Where a company has deducted Tax at Source (TDS) from the salary of an employee, but did not deposit the same to the Government treasury, can the Revenue Department recover the TDS amount with interest from the employee in spite of the bar under Section 205 of the Income Tax Act, 1961?
This issue was raised in the case of Yashpal Sahni vs Rekha Hajarnavis, as reported in 2007 (109) Bom L R 1537.
Brief facts of the case:
On 28.3.1996 the petitioner was appointed as “Managing Director-Information Technology” by the respondent Company from 1.4.1996 at a basic salary of Rs. 1, 20,000/-
From April to December, 1996 the respondent company paid salary to the petitioner after deducting TDS amounting to Rs. 6,66,000/- in total. Thereafter, the employer terminated the services of the petitioner sometime in March, 1997 for some mutual disputes.
The petitioner filed his return for the Assessment Year 1997-‘98 claiming credit of TDS. The assessing officer issued a notice under Section 143(1) (a) of the Income Tax Act, 1961 denying credit of the TDS amount. The petitioner applied under Section 154 of the Act asking for rectification of the said notice on the ground that the TDS amount with interest cannot be recovered from him due to the bar provided in Section 205 of the Act.
The Income Tax Department attached the bank account of the petitioner and from there it recovered a sum of Rs. 17, 89,587/-The petitioner filed the case before the Hon’ble High Court at Bombay for challenging the said act of the Tax department.
Arguments in favor of the petitioner:
The learned advocate appearing for the petitioner argued that if an employer responsible to deduct the TDs has deducted TDS from the salary, then under Section 205 of the Act, the employee cannot be asked to pay the said tax himself.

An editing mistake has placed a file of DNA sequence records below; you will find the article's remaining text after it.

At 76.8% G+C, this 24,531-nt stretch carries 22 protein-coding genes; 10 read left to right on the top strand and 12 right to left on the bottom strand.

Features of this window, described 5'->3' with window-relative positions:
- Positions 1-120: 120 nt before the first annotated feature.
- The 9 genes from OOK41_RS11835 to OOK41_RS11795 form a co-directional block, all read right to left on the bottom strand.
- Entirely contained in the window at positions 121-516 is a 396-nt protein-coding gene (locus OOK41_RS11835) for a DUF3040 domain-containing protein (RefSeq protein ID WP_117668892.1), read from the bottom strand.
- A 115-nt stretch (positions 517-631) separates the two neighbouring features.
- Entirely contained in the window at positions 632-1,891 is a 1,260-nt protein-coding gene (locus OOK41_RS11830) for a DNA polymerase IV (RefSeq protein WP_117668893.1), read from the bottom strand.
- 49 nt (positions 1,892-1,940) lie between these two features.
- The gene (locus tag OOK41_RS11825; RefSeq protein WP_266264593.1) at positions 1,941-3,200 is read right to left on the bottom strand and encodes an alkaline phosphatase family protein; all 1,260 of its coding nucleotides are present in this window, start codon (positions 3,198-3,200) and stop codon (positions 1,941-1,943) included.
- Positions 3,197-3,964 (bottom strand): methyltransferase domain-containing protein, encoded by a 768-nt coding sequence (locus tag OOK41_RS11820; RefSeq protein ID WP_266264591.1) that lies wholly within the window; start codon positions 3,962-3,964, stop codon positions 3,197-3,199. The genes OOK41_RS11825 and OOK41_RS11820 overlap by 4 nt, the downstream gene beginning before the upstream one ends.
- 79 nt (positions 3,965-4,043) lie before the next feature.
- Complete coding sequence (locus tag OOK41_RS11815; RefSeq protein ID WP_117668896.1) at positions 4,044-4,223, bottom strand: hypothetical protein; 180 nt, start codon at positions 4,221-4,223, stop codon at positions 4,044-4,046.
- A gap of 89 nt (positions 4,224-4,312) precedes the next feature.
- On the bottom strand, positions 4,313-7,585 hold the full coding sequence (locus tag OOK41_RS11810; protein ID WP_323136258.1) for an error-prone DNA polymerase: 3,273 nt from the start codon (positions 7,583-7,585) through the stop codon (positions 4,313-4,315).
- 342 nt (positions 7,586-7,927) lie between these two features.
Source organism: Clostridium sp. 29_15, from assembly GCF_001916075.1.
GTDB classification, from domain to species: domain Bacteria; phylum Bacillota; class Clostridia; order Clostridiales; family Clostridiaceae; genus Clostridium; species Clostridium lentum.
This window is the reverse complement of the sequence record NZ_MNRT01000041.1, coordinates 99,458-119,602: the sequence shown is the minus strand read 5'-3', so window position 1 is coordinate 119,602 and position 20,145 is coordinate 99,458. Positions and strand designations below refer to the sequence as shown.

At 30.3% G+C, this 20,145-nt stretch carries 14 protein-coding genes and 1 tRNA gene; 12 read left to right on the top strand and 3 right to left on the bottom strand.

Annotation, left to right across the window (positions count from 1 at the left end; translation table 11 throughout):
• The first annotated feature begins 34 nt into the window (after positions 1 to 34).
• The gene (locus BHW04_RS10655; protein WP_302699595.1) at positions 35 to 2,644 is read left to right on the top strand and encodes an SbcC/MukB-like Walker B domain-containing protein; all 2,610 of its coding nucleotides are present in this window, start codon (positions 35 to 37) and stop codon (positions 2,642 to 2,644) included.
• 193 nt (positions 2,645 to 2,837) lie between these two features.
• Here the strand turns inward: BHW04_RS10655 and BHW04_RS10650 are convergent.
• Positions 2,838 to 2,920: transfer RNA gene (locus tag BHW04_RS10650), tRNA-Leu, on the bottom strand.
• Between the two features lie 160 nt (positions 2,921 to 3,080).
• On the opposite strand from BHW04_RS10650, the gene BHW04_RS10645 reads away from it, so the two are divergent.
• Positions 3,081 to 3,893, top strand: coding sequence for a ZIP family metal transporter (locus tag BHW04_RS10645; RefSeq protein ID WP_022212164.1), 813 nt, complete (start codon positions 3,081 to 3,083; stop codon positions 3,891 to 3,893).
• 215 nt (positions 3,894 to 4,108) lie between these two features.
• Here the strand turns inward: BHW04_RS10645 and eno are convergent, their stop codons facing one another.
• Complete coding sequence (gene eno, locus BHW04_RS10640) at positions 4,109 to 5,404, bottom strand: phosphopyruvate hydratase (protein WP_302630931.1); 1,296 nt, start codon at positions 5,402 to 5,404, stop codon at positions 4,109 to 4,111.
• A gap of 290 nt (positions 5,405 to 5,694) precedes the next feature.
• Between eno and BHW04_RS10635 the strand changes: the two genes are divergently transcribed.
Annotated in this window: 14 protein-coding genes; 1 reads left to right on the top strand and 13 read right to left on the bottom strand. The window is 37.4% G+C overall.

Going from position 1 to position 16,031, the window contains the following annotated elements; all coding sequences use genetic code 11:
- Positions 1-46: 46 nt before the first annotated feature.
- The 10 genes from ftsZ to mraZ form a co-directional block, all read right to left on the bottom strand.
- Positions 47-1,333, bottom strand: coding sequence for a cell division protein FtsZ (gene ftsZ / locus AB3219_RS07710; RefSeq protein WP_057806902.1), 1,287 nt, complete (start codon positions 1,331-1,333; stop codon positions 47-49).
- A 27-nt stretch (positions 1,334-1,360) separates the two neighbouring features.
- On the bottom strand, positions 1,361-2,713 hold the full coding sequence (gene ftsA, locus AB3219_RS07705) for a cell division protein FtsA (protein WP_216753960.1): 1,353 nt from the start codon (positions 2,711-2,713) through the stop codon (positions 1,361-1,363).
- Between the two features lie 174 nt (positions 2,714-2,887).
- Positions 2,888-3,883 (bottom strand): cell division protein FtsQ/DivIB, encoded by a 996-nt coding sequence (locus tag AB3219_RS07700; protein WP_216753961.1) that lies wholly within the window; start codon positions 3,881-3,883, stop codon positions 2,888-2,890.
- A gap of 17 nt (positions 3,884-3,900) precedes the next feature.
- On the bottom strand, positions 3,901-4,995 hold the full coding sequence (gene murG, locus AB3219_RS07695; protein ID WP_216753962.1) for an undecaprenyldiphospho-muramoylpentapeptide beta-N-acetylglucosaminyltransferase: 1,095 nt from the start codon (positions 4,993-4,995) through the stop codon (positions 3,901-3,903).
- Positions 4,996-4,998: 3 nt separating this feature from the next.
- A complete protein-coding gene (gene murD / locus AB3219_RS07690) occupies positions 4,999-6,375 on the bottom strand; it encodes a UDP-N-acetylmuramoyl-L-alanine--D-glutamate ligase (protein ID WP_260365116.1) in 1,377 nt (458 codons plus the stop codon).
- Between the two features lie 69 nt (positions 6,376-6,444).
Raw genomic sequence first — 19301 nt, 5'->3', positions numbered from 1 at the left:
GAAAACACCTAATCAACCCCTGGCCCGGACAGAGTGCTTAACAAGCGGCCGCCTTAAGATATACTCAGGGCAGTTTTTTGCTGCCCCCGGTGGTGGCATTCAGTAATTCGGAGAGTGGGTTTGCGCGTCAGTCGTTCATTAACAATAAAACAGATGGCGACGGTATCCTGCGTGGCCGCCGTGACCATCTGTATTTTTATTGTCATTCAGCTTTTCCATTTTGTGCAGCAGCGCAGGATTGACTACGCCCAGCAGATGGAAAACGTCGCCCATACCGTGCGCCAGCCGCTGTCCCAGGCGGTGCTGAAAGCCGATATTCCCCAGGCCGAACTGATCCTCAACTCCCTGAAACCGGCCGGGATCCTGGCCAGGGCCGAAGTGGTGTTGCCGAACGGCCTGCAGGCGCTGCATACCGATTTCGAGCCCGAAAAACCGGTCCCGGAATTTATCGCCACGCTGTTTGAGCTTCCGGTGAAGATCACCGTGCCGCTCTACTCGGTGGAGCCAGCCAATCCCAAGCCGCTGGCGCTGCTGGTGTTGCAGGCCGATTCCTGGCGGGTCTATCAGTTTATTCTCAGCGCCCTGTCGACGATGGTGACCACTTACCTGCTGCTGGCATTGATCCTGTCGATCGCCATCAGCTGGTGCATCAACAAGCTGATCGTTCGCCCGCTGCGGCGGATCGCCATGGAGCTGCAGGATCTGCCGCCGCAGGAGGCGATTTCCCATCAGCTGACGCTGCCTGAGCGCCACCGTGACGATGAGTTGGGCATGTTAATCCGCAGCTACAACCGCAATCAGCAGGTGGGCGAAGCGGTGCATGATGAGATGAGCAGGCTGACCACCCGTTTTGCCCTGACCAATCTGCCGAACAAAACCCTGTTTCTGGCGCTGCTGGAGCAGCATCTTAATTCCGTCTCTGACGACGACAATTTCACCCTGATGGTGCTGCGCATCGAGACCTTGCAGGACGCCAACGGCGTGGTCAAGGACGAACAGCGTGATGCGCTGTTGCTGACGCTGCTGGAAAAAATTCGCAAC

The employer was bound to deposit the said amount into the Government treasury within due time and to issue TDS certificate to the petitioner but the employer failed to do so. The said TDS amount cannot be recovered again from the petitioner.
Arguments in favor of the revenue:
The learned advocate appearing for the revenue stated that TDS has neither been paid to the Central Government nor any Form No. 16 has been issued by the employer proving deduction of tax at source. So in the present case the responsibility of providing sufficient proof regarding the payment of tax and to pay the same was upon the petitioner.
Judgment with reasons:
It was stated that it is a well settled principle of law that if a company bound to deduct TDS fails to deduct the same or after deducting it fails to pay the same to the Central Government within due time, then the company shall be considered to be a defaulter in respect of the tax and shall be liable to pay interest at the rate of 12% p.a. on the TDS amount.
According to Section 205 of the Act if tax is deducted at the source, the assessee cannot be asked to pay the tax himself.
In view of the above it was held that the revenue cannot recover the TDS along with interest from the petitioner, as such the petition was allowed. The revenue was directed to refund the amount deducted to the petitioner along with interest at the rate of 6%.